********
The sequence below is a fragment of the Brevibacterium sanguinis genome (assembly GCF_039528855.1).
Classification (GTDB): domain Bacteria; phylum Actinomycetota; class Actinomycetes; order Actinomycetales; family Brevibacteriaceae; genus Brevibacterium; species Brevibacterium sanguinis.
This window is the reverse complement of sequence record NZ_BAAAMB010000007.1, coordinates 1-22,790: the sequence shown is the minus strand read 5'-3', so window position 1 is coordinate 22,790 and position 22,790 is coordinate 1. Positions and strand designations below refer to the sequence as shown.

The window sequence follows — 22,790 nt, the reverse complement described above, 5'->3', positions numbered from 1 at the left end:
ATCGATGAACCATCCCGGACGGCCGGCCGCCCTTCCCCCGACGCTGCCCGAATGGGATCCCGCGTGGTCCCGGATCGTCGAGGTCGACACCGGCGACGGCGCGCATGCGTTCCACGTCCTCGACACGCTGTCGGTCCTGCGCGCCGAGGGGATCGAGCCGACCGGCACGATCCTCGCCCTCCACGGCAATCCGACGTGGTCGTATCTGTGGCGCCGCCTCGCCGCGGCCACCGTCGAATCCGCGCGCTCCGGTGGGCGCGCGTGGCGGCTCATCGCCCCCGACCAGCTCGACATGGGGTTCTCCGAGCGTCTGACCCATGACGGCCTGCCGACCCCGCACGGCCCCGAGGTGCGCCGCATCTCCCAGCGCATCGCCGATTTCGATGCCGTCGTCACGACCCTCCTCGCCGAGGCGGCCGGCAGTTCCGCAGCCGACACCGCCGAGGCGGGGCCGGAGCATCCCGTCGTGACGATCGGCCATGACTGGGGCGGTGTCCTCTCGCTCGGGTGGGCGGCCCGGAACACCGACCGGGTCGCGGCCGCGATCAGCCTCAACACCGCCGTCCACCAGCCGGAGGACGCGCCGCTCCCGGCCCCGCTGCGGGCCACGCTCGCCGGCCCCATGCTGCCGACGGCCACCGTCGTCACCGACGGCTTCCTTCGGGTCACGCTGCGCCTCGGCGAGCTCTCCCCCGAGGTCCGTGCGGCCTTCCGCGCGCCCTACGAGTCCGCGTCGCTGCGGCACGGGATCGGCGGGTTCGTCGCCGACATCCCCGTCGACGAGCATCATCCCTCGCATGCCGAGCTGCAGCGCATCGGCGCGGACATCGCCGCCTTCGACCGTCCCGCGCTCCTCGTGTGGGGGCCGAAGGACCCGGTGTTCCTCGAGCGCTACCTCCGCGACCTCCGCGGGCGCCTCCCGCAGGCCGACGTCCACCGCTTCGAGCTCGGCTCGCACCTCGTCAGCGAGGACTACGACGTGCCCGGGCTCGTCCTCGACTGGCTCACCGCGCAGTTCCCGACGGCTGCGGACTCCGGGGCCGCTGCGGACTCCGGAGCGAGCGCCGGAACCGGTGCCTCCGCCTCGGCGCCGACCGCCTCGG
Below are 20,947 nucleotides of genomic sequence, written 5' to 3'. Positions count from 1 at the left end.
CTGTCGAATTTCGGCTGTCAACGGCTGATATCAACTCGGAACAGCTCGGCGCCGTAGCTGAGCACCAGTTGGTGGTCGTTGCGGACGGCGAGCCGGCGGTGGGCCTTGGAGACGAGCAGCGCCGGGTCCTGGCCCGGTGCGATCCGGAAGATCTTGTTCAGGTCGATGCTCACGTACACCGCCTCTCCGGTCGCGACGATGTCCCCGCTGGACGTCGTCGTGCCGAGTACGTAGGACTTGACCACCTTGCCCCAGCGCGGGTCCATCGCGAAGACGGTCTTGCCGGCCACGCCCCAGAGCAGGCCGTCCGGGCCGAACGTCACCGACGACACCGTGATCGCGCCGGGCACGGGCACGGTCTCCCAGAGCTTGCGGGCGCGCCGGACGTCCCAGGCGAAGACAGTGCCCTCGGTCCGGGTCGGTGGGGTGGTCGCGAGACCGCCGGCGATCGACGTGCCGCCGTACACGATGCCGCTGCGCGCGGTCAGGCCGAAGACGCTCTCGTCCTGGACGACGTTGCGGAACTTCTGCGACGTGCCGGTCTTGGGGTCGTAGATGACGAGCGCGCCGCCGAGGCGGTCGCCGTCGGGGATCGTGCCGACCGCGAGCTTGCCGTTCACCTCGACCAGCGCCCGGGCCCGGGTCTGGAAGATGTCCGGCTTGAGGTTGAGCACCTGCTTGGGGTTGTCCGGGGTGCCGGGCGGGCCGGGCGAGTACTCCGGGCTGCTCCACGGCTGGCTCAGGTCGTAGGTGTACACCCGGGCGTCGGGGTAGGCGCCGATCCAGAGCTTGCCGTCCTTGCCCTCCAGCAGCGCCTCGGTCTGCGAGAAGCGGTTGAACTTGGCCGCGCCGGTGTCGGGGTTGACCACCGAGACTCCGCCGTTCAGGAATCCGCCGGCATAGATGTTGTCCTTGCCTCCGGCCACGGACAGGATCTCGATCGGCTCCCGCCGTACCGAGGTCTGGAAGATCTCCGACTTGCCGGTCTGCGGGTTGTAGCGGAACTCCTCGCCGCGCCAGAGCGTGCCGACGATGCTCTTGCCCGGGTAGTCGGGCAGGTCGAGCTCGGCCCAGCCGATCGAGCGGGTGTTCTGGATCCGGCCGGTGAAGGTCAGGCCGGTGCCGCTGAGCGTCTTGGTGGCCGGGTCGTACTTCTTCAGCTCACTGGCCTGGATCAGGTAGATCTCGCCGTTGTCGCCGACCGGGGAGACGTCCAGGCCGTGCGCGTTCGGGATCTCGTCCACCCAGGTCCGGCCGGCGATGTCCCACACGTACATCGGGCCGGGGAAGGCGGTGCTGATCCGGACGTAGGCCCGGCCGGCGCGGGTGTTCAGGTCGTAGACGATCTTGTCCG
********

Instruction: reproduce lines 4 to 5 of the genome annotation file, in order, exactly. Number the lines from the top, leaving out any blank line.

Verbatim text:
The window sequence follows — 22,790 nt, the reverse complement described above, 5'->3', positions numbered from 1 at the left end:
ATCGATGAACCATCCCGGACGGCCGGCCGCCCTTCCCCCGACGCTGCCCGAATGGGATCCCGCGTGGTCCCGGATCGTCGAGGTCGACACCGGCGACGGCGCGCATGCGTTCCACGTCCTCGACACGCTGTCGGTCCTGCGCGCCGAGGGGATCGAGCCGACCGGCACGATCCTCGCCCTCCACGGCAATCCGACGTGGTCGTATCTGTGGCGCCGCCTCGCCGCGGCCACCGTCGAATCCGCGCGCTCCGGTGGGCGCGCGTGGCGGCTCATCGCCCCCGACCAGCTCGACATGGGGTTCTCCGAGCGTCTGACCCATGACGGCCTGCCGACCCCGCACGGCCCCGAGGTGCGCCGCATCTCCCAGCGCATCGCCGATTTCGATGCCGTCGTCACGACCCTCCTCGCCGAGGCGGCCGGCAGTTCCGCAGCCGACACCGCCGAGGCGGGGCCGGAGCATCCCGTCGTGACGATCGGCCATGACTGGGGCGGTGTCCTCTCGCTCGGGTGGGCGGCCCGGAACACCGACCGGGTCGCGGCCGCGATCAGCCTCAACACCGCCGTCCACCAGCCGGAGGACGCGCCGCTCCCGGCCCCGCTGCGGGCCACGCTCGCCGGCCCCATGCTGCCGACGGCCACCGTCGTCACCGACGGCTTCCTTCGGGTCACGCTGCGCCTCGGCGAGCTCTCCCCCGAGGTCCGTGCGGCCTTCCGCGCGCCCTACGAGTCCGCGTCGCTGCGGCACGGGATCGGCGGGTTCGTCGCCGACATCCCCGTCGACGAGCATCATCCCTCGCATGCCGAGCTGCAGCGCATCGGCGCGGACATCGCCGCCTTCGACCGTCCCGCGCTCCTCGTGTGGGGGCCGAAGGACCCGGTGTTCCTCGAGCGCTACCTCCGCGACCTCCGCGGGCGCCTCCCGCAGGCCGACGTCCACCGCTTCGAGCTCGGCTCGCACCTCGTCAGCGAGGACTACGACGTGCCCGGGCTCGTCCTCGACTGGCTCACCGCGCAGTTCCCGACGGCTGCGGACTCCGGGGCCGCTGCGGACTCCGGAGCGAGCGCCGGAACCGGTGCCTCCGCCTCGGCGCCGACCGCCTCGG